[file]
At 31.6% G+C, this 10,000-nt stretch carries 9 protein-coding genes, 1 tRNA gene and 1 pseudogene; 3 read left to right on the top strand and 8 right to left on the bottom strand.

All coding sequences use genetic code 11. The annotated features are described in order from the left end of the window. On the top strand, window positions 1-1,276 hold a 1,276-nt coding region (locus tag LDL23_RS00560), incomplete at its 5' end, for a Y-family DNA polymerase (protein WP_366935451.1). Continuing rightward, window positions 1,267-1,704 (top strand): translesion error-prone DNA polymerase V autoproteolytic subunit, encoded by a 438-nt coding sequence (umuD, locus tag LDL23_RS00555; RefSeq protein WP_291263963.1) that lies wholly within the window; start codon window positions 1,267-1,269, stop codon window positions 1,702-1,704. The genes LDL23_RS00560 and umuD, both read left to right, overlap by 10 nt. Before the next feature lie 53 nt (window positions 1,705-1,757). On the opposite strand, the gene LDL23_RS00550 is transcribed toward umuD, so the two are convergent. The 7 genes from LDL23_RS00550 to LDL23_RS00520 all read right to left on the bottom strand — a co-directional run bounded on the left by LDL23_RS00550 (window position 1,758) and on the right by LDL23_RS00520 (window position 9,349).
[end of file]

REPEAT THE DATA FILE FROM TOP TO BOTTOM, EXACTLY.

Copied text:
At 31.6% G+C, this 10,000-nt stretch carries 9 protein-coding genes, 1 tRNA gene and 1 pseudogene; 3 read left to right on the top strand and 8 right to left on the bottom strand.

All coding sequences use genetic code 11. The annotated features are described in order from the left end of the window. On the top strand, window positions 1-1,276 hold a 1,276-nt coding region (locus tag LDL23_RS00560), incomplete at its 5' end, for a Y-family DNA polymerase (protein WP_366935451.1). Continuing rightward, window positions 1,267-1,704 (top strand): translesion error-prone DNA polymerase V autoproteolytic subunit, encoded by a 438-nt coding sequence (umuD, locus tag LDL23_RS00555; RefSeq protein WP_291263963.1) that lies wholly within the window; start codon window positions 1,267-1,269, stop codon window positions 1,702-1,704. The genes LDL23_RS00560 and umuD, both read left to right, overlap by 10 nt. Before the next feature lie 53 nt (window positions 1,705-1,757). On the opposite strand, the gene LDL23_RS00550 is transcribed toward umuD, so the two are convergent. The 7 genes from LDL23_RS00550 to LDL23_RS00520 all read right to left on the bottom strand — a co-directional run bounded on the left by LDL23_RS00550 (window position 1,758) and on the right by LDL23_RS00520 (window position 9,349).